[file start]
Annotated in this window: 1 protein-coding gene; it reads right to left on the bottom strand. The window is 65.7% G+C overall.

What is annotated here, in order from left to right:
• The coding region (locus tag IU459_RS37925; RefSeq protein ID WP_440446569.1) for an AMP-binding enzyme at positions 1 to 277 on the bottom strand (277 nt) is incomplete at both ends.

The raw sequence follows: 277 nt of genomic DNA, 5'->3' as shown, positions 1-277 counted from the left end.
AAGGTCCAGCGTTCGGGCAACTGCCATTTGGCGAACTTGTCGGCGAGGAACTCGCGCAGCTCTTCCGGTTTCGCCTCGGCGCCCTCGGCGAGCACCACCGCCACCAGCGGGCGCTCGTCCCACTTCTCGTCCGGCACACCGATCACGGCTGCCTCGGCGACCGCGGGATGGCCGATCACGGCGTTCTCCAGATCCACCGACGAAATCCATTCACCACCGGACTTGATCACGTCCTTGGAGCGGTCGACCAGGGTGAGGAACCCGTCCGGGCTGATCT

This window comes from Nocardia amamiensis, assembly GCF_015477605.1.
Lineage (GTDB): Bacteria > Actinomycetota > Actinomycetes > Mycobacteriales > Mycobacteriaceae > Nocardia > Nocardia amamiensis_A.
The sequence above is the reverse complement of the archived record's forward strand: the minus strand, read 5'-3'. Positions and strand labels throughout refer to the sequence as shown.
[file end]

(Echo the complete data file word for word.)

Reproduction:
Annotated in this window: 1 protein-coding gene; it reads right to left on the bottom strand. The window is 65.7% G+C overall.

What is annotated here, in order from left to right:
• The coding region (locus tag IU459_RS37925; RefSeq protein ID WP_440446569.1) for an AMP-binding enzyme at positions 1 to 277 on the bottom strand (277 nt) is incomplete at both ends.

The raw sequence follows: 277 nt of genomic DNA, 5'->3' as shown, positions 1-277 counted from the left end.
AAGGTCCAGCGTTCGGGCAACTGCCATTTGGCGAACTTGTCGGCGAGGAACTCGCGCAGCTCTTCCGGTTTCGCCTCGGCGCCCTCGGCGAGCACCACCGCCACCAGCGGGCGCTCGTCCCACTTCTCGTCCGGCACACCGATCACGGCTGCCTCGGCGACCGCGGGATGGCCGATCACGGCGTTCTCCAGATCCACCGACGAAATCCATTCACCACCGGACTTGATCACGTCCTTGGAGCGGTCGACCAGGGTGAGGAACCCGTCCGGGCTGATCT

This window comes from Nocardia amamiensis, assembly GCF_015477605.1.
Lineage (GTDB): Bacteria > Actinomycetota > Actinomycetes > Mycobacteriales > Mycobacteriaceae > Nocardia > Nocardia amamiensis_A.
The sequence above is the reverse complement of the archived record's forward strand: the minus strand, read 5'-3'. Positions and strand labels throughout refer to the sequence as shown.